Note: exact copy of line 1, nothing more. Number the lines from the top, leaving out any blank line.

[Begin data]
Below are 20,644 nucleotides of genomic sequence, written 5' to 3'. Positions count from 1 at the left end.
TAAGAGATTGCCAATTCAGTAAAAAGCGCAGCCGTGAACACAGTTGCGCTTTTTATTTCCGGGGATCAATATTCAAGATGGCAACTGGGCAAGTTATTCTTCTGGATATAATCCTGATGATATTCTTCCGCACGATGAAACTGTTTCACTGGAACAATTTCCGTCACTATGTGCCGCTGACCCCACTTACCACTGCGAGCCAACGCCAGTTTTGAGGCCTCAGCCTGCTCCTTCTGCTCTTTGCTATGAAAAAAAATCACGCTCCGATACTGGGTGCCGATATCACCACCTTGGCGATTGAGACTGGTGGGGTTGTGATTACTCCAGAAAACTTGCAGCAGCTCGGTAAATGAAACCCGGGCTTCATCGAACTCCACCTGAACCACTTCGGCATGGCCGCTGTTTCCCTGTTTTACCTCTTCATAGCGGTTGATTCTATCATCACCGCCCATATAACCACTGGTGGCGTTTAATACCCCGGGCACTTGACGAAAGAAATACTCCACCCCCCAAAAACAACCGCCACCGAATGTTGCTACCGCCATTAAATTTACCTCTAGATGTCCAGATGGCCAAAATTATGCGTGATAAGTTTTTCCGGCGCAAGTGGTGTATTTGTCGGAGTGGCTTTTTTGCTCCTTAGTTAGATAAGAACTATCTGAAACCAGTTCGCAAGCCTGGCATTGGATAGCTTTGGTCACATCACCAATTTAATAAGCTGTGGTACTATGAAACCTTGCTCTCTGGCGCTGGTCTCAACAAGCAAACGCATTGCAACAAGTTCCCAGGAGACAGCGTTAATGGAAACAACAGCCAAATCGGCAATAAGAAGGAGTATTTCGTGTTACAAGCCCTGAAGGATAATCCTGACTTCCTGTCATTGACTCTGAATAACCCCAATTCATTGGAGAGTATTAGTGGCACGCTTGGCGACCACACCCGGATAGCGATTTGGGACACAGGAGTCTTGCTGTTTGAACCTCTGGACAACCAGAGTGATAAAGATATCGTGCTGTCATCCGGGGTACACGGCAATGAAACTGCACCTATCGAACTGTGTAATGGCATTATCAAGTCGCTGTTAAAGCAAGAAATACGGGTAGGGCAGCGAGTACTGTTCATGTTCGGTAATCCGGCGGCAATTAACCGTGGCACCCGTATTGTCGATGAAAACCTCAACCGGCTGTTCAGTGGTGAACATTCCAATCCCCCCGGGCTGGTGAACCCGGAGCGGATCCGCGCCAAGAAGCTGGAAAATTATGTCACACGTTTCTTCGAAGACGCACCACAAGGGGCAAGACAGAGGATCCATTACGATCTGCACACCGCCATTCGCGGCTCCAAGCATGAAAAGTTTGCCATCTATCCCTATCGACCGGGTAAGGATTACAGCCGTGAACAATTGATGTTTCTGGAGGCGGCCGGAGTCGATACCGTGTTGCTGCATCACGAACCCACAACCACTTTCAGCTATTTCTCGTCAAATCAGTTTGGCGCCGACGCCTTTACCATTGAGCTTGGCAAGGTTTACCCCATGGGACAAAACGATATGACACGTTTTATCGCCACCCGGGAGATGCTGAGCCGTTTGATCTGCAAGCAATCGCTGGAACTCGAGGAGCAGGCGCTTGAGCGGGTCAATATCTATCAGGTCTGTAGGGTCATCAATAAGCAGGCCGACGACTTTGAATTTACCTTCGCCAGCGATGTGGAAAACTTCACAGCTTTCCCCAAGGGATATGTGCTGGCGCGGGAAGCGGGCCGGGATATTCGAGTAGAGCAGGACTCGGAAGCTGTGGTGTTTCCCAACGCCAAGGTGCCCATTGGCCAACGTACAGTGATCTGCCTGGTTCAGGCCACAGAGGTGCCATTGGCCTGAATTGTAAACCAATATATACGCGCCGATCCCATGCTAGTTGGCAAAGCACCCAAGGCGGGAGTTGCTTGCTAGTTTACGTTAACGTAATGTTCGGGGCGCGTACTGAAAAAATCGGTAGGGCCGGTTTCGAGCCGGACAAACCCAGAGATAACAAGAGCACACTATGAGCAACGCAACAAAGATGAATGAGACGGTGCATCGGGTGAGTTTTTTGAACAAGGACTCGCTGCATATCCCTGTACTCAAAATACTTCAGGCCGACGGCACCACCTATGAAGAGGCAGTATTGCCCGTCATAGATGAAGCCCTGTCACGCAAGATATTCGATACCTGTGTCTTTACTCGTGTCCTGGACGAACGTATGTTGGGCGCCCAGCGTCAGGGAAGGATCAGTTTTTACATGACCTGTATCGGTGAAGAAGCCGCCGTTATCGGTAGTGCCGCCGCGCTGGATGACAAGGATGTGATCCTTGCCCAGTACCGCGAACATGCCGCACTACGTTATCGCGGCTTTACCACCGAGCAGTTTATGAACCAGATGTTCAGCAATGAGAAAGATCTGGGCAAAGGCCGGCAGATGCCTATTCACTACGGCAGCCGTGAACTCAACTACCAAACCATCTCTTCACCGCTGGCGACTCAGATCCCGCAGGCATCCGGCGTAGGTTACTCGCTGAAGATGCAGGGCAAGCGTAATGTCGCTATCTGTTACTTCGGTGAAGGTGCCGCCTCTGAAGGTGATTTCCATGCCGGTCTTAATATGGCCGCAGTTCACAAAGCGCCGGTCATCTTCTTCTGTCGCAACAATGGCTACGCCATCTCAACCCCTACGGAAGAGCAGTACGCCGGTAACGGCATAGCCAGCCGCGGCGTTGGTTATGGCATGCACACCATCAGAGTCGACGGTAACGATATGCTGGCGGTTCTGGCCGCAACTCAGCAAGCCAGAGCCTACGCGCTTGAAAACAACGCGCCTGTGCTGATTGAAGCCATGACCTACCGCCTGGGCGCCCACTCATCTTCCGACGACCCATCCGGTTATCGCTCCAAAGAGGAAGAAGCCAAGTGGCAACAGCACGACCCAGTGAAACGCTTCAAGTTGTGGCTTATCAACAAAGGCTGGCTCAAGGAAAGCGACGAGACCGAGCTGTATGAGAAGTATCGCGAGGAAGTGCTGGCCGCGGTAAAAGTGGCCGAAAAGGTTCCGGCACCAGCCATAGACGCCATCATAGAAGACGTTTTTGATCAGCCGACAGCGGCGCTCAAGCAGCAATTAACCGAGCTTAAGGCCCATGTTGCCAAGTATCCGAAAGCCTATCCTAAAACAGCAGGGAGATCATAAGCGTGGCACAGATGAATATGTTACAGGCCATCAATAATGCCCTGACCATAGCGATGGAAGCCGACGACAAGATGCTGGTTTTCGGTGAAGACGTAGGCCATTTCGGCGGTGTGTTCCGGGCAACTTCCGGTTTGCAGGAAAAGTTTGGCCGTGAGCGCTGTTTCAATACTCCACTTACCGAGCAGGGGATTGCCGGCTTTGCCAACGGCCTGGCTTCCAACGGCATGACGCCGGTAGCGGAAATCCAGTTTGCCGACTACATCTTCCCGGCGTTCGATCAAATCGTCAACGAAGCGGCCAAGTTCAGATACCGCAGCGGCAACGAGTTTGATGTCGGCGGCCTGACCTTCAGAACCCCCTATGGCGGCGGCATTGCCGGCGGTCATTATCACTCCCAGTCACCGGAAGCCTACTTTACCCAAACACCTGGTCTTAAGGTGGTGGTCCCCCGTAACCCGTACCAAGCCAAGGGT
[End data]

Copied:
Below are 20,644 nucleotides of genomic sequence, written 5' to 3'. Positions count from 1 at the left end.